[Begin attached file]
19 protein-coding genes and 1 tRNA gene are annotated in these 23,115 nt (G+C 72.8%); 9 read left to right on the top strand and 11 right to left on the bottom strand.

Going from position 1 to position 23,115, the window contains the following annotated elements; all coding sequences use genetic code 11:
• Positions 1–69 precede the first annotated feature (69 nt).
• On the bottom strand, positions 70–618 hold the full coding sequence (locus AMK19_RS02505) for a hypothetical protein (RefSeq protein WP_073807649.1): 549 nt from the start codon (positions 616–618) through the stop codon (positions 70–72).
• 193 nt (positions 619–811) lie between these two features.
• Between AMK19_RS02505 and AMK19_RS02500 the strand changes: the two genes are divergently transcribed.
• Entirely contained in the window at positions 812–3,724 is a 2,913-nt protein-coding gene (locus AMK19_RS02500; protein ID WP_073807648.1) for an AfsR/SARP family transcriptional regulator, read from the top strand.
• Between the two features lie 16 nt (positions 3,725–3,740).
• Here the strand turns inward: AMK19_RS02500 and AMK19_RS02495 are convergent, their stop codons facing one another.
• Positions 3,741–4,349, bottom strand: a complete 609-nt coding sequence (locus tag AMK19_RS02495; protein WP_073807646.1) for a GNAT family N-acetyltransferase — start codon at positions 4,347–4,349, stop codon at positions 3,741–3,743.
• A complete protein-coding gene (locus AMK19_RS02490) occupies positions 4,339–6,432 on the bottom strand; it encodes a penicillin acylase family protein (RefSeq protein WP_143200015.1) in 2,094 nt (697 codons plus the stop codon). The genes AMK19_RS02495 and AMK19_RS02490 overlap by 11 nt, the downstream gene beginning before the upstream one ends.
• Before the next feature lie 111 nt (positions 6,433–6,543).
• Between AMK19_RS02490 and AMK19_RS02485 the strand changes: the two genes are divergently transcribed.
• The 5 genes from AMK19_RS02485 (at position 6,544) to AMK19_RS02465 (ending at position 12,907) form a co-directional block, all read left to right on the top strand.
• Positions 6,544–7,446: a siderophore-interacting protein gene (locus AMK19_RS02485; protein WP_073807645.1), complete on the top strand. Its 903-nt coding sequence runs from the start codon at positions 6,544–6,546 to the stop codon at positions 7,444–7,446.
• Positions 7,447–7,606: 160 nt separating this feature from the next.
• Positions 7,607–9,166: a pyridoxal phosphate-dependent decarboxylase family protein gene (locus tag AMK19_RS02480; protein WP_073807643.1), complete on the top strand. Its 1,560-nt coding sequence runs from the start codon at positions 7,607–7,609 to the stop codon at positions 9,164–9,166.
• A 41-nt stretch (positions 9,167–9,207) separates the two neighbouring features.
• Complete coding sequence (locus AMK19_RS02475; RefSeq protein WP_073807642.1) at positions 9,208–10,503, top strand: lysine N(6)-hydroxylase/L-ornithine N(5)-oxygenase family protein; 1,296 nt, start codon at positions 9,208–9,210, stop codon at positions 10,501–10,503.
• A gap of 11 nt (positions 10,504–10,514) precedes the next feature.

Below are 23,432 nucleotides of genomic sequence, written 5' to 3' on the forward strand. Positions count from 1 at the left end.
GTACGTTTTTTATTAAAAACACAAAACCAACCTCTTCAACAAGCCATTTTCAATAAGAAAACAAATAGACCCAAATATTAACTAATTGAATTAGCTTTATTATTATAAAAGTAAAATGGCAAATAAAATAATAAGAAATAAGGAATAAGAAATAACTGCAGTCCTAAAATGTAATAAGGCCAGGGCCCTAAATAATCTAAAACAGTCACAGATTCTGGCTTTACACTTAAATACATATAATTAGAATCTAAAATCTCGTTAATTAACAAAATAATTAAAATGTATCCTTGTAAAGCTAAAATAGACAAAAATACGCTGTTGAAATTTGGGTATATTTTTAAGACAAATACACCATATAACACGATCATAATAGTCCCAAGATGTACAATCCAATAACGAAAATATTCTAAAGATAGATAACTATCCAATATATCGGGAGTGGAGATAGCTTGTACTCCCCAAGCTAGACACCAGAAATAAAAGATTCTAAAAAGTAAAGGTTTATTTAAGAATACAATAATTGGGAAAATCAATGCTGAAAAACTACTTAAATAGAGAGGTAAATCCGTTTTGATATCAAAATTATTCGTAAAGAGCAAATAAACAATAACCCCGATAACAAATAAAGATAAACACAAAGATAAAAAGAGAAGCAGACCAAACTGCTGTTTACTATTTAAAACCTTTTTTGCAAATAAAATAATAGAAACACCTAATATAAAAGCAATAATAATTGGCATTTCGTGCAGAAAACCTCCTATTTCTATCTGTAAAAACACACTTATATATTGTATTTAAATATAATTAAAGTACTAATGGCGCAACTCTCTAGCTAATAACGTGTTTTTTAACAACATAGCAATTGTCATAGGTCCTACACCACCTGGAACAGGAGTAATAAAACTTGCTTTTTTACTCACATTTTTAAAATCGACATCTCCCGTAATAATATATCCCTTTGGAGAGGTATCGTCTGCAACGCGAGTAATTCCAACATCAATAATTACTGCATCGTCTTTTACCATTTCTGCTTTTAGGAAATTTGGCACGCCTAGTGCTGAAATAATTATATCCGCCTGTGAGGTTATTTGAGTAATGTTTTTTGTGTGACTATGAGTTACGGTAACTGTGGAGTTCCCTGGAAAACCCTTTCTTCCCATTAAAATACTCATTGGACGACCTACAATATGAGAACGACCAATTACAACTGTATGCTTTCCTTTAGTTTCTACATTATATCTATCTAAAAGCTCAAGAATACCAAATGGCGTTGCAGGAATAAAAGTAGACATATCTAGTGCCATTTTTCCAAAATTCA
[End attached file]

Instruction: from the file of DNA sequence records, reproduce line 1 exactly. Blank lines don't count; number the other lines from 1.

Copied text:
19 protein-coding genes and 1 tRNA gene are annotated in these 23,115 nt (G+C 72.8%); 9 read left to right on the top strand and 11 right to left on the bottom strand.